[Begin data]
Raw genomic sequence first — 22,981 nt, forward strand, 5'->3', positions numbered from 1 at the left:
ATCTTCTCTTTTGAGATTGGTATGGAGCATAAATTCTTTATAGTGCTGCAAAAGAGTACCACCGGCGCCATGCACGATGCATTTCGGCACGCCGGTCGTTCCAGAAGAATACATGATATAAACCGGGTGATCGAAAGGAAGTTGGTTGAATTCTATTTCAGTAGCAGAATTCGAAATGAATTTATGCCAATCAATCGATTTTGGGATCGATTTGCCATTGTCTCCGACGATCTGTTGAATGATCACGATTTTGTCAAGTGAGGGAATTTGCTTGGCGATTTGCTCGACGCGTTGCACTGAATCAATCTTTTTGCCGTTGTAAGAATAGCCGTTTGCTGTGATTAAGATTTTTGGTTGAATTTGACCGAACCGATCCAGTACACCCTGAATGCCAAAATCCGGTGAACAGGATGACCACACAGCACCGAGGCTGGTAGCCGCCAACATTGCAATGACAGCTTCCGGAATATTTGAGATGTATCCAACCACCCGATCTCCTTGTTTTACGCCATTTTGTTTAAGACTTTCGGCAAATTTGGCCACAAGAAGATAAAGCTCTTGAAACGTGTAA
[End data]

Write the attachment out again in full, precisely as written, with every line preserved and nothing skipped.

Raw genomic sequence first — 22,981 nt, forward strand, 5'->3', positions numbered from 1 at the left:
ATCTTCTCTTTTGAGATTGGTATGGAGCATAAATTCTTTATAGTGCTGCAAAAGAGTACCACCGGCGCCATGCACGATGCATTTCGGCACGCCGGTCGTTCCAGAAGAATACATGATATAAACCGGGTGATCGAAAGGAAGTTGGTTGAATTCTATTTCAGTAGCAGAATTCGAAATGAATTTATGCCAATCAATCGATTTTGGGATCGATTTGCCATTGTCTCCGACGATCTGTTGAATGATCACGATTTTGTCAAGTGAGGGAATTTGCTTGGCGATTTGCTCGACGCGTTGCACTGAATCAATCTTTTTGCCGTTGTAAGAATAGCCGTTTGCTGTGATTAAGATTTTTGGTTGAATTTGACCGAACCGATCCAGTACACCCTGAATGCCAAAATCCGGTGAACAGGATGACCACACAGCACCGAGGCTGGTAGCCGCCAACATTGCAATGACAGCTTCCGGAATATTTGAGATGTATCCAACCACCCGATCTCCTTGTTTTACGCCATTTTGTTTAAGACTTTCGGCAAATTTGGCCACAAGAAGATAAAGCTCTTGAAACGTGTAA